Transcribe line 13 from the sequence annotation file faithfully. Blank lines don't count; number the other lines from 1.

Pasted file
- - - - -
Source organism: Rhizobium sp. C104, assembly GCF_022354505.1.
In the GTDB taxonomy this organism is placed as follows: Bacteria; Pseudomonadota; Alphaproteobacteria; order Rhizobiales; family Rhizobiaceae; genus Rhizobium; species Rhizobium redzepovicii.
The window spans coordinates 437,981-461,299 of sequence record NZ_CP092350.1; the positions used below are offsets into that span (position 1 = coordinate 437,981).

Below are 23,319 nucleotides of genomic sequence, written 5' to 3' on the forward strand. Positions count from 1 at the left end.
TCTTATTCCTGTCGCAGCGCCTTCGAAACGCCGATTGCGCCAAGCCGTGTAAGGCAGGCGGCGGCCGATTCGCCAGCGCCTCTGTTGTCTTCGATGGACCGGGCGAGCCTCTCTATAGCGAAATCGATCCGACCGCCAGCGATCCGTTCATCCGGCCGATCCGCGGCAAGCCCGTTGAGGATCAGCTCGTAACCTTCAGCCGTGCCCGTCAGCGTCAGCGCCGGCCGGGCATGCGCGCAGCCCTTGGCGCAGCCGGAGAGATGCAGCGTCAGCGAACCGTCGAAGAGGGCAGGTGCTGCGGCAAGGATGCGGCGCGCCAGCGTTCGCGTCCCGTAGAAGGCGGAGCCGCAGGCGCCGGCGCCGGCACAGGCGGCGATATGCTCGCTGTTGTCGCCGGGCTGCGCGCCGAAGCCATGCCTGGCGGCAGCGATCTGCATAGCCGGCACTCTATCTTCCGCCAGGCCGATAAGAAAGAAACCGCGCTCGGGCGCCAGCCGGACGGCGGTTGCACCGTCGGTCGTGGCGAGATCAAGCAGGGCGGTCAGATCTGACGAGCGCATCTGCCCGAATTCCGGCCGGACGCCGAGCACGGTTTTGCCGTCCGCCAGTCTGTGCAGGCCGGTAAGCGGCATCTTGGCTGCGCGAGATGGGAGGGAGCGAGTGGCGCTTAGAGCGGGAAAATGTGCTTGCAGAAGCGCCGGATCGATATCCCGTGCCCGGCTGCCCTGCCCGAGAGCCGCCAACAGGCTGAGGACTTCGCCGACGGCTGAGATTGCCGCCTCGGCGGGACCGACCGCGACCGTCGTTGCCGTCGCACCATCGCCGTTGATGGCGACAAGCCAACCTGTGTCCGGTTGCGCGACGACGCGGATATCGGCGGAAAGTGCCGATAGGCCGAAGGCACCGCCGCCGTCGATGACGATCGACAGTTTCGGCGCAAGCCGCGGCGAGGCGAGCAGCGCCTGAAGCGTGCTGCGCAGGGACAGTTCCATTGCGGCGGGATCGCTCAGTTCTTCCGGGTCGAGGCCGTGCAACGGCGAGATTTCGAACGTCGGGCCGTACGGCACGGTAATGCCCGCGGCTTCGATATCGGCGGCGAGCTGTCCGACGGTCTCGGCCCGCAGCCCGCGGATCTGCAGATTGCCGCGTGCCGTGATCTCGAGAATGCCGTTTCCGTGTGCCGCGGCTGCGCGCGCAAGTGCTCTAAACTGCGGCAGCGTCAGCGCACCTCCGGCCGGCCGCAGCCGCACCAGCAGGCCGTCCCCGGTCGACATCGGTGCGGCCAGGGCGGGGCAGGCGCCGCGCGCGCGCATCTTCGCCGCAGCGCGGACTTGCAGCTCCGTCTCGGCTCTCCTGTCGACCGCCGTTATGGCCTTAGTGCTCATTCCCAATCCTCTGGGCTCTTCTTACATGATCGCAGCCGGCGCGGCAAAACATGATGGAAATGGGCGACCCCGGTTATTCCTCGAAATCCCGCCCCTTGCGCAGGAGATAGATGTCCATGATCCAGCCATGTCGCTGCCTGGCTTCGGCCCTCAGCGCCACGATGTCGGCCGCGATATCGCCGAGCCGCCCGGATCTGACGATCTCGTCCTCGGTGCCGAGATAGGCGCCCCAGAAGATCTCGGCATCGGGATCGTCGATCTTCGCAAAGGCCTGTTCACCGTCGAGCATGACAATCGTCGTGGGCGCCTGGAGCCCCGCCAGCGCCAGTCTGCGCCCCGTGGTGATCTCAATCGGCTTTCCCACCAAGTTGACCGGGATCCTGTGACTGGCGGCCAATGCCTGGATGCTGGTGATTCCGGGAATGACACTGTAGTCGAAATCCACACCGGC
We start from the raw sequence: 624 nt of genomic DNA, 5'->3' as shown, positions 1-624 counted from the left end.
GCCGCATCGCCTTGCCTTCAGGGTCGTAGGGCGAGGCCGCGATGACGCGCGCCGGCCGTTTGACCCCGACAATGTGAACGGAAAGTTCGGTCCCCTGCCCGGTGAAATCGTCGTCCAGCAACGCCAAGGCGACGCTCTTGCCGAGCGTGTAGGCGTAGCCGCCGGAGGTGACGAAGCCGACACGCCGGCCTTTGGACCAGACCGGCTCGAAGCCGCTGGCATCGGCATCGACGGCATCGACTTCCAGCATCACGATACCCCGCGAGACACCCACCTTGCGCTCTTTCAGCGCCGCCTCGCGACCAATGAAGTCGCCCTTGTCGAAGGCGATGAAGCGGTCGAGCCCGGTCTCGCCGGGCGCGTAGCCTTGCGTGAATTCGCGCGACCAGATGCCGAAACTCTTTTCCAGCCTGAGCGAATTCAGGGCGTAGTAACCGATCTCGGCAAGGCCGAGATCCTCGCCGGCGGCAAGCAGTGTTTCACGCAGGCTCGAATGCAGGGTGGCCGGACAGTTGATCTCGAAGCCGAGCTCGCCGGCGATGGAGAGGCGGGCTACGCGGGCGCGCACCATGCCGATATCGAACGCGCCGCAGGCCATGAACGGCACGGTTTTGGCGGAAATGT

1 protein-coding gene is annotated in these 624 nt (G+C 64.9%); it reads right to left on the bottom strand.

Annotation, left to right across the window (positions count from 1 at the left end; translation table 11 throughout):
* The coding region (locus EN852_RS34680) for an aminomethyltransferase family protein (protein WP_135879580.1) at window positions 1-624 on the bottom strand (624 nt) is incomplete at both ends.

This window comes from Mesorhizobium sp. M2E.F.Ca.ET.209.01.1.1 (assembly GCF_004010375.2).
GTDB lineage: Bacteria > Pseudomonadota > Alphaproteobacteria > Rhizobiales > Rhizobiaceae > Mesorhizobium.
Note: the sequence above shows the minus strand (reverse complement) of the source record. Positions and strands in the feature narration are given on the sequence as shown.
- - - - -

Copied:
Note: the sequence above shows the minus strand (reverse complement) of the source record. Positions and strands in the feature narration are given on the sequence as shown.